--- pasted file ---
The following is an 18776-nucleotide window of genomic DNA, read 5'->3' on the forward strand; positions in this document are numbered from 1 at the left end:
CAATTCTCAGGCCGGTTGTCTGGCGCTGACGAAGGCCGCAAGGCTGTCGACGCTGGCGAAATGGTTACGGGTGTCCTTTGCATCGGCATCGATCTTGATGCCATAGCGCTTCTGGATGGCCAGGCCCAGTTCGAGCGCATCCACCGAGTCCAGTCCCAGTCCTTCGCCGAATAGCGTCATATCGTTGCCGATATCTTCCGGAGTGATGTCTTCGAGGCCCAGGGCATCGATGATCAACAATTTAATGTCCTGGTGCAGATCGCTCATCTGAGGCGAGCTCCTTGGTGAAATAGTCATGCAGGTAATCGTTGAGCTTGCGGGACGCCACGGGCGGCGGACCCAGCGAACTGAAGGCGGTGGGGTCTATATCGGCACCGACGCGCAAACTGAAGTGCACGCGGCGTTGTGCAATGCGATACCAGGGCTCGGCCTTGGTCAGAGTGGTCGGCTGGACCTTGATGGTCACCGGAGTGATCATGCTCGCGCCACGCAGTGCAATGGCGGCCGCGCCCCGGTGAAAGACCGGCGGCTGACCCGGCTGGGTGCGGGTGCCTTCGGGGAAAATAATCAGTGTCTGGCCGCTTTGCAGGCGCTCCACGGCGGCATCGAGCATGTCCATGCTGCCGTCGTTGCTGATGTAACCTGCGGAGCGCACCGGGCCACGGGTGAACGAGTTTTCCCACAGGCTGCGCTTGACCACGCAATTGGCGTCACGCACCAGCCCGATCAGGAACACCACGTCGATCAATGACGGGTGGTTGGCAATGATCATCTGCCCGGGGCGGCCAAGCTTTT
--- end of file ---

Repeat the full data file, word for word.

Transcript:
The following is an 18776-nucleotide window of genomic DNA, read 5'->3' on the forward strand; positions in this document are numbered from 1 at the left end:
CAATTCTCAGGCCGGTTGTCTGGCGCTGACGAAGGCCGCAAGGCTGTCGACGCTGGCGAAATGGTTACGGGTGTCCTTTGCATCGGCATCGATCTTGATGCCATAGCGCTTCTGGATGGCCAGGCCCAGTTCGAGCGCATCCACCGAGTCCAGTCCCAGTCCTTCGCCGAATAGCGTCATATCGTTGCCGATATCTTCCGGAGTGATGTCTTCGAGGCCCAGGGCATCGATGATCAACAATTTAATGTCCTGGTGCAGATCGCTCATCTGAGGCGAGCTCCTTGGTGAAATAGTCATGCAGGTAATCGTTGAGCTTGCGGGACGCCACGGGCGGCGGACCCAGCGAACTGAAGGCGGTGGGGTCTATATCGGCACCGACGCGCAAACTGAAGTGCACGCGGCGTTGTGCAATGCGATACCAGGGCTCGGCCTTGGTCAGAGTGGTCGGCTGGACCTTGATGGTCACCGGAGTGATCATGCTCGCGCCACGCAGTGCAATGGCGGCCGCGCCCCGGTGAAAGACCGGCGGCTGACCCGGCTGGGTGCGGGTGCCTTCGGGGAAAATAATCAGTGTCTGGCCGCTTTGCAGGCGCTCCACGGCGGCATCGAGCATGTCCATGCTGCCGTCGTTGCTGATGTAACCTGCGGAGCGCACCGGGCCACGGGTGAACGAGTTTTCCCACAGGCTGCGCTTGACCACGCAATTGGCGTCACGCACCAGCCCGATCAGGAACACCACGTCGATCAATGACGGGTGGTTGGCAATGATCATCTGCCCGGGGCGGCCAAGCTTTT